Why I Teach for America
‘Education is their ticket out’
Courtney Sowell, a 2007 elementary education graduate, attended Columbia University's Summer Principals Academy this summer and hopes eventually to become a school principal. Her third year with Teach for America begins this fall.
After working in under-achieving schools in Columbia after graduation, I was angered by the low expectations for students, under-qualified teachers, and lack of accountability for both. I felt compelled to do something and decided to join the fight against educational inequity by joining Teach For America. Little did I know that this choice would be the most rewarding and challenging I could have made.
I now teach fourth grade in Charlotte and am amazed at the strength of my 23 students. I cannot put into words how this experience has forever changed me, but I can say that my students are proof that when kids are given opportunities to succeed, they do. Of my students, only five are on grade-level. The remaining are one, two, or even three grades behind.
This obviously presents a challenge as I am responsible for teaching them fourth-grade content. I discovered quickly in my first year that before I could start teaching them reading or math, I had to teach them to want to be successful and to want to learn. So many of them believe they are not smart, a lack of confidence that’s difficult to erase.
This teaching experience has affected me personally and professionally in ways I did not expect. Sometimes I question why I am here or what kind of impact I can make, but those days are few. I am grateful to be a part of an organization that motivates me to stay focused on my goal.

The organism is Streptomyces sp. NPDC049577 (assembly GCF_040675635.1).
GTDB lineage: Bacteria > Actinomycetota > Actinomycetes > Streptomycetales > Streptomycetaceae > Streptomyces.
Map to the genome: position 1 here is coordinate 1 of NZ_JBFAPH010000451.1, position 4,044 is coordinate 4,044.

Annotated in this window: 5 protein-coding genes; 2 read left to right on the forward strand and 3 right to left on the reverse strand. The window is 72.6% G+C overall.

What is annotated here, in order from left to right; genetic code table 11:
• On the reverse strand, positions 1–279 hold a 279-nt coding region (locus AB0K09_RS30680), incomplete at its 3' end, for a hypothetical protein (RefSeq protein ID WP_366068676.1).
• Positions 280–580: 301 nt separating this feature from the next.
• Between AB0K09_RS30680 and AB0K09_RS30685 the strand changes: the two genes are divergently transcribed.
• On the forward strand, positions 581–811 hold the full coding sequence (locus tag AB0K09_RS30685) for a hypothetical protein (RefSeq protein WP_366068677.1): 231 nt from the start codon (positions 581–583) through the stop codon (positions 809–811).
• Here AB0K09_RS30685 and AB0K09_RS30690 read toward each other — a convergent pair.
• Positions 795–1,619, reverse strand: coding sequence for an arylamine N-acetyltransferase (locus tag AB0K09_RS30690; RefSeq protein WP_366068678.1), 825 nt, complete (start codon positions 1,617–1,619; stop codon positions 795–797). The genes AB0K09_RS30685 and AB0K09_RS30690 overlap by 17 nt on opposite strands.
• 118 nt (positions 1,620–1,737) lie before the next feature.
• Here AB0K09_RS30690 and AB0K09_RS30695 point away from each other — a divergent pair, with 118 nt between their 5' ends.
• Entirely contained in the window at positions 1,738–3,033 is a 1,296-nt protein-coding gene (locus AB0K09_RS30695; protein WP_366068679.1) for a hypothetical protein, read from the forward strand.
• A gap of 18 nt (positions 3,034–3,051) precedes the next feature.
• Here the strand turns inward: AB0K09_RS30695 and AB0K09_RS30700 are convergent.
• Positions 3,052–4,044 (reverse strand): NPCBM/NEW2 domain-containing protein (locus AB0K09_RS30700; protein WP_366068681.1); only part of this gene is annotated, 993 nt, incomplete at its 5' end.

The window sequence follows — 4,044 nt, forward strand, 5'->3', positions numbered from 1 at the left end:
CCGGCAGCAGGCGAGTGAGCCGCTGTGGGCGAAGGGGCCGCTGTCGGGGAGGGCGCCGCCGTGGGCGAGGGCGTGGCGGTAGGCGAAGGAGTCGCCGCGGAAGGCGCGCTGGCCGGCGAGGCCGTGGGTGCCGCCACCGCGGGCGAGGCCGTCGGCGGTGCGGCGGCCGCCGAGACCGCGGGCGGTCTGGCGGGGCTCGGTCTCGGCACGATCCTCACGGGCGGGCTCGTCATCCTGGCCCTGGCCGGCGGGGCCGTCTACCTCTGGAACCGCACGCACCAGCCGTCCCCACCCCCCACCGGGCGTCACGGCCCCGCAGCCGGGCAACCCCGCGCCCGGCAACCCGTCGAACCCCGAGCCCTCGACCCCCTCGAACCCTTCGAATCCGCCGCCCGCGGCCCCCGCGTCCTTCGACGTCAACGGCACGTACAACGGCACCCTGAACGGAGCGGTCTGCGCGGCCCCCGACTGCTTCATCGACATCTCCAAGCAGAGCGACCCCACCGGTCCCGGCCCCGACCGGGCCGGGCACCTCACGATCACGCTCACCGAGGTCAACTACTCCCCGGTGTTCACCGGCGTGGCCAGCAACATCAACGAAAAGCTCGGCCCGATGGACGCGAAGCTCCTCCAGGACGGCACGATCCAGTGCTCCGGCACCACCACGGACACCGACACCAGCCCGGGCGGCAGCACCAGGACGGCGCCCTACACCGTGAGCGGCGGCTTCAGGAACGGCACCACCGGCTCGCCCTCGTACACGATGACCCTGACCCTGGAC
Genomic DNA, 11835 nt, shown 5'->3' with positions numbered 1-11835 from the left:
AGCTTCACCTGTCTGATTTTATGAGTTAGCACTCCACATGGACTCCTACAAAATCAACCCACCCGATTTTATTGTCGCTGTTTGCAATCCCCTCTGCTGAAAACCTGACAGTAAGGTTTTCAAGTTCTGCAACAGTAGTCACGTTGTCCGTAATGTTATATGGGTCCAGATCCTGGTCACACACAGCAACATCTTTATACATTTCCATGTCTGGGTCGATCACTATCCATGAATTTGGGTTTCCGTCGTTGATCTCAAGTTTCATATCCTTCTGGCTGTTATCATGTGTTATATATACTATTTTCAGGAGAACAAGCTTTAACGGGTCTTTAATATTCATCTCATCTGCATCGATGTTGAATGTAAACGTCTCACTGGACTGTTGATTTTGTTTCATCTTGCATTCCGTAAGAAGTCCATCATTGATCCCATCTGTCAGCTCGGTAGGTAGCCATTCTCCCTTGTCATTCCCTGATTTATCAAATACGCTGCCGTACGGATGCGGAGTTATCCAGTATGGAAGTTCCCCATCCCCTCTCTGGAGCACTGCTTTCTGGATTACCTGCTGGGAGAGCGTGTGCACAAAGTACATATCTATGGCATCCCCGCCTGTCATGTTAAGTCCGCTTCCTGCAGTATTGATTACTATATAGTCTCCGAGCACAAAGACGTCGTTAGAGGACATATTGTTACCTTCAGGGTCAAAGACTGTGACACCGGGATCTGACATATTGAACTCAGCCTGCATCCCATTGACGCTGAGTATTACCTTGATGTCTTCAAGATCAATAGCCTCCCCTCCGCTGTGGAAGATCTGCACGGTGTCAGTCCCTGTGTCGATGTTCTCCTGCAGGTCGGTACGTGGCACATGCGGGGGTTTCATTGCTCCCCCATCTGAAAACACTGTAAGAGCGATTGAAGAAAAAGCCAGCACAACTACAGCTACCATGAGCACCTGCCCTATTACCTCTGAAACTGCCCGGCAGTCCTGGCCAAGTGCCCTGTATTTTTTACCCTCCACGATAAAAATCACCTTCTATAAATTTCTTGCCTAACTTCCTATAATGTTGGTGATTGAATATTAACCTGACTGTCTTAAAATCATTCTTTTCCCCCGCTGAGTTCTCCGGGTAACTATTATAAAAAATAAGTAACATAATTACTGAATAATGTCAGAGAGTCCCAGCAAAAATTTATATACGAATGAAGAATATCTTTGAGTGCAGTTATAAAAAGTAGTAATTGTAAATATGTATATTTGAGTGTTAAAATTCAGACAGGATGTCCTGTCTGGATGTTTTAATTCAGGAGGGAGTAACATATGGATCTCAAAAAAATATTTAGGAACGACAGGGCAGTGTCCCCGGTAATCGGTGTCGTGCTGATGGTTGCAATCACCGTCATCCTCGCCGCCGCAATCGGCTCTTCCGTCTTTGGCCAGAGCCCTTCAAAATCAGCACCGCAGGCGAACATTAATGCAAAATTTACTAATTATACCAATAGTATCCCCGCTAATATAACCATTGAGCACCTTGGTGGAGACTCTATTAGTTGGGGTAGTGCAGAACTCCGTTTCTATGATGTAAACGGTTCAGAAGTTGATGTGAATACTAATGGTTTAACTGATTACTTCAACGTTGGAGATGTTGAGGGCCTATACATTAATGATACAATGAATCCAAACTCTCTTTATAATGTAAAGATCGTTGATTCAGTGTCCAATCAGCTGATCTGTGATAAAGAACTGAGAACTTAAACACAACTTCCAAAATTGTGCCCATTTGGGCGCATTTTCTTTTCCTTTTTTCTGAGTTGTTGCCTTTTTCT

I have found a leader within myself and am proud of what my students and I have accomplished. As of now, they have the highest reading scores in the fourth grade based on two district exams administered this year. I am excited by this hard work because of the lasting effects this success will have on my students. My greatest hope for them, which I communicate often, is that education is their ticket out of the situations and heartbreak that they face daily.
I was told to keep a book of the funny moments that happen in the classroom and really regret not taking this advice. But how could I forget Miguel telling me one day that he didn’t have to listen to me because I was “short and skinny,” or Rafael tying his shoelaces to his desk in the middle of a math lesson, or Jerron telling me that he will say a prayer that one day I will get married?
I can’t imagine having another job: I would probably have withdrawals at not hearing “Ms. Sowell” called out hundreds of times a day! As for my future plans, I plan on staying in Charlotte and teaching a third year at my placement school. My experience has shown me first hand that all students do not receive the same educational opportunities. Eventually I plan on pursuing a master’s in education administration to continue to play a bigger part in helping to change this situation.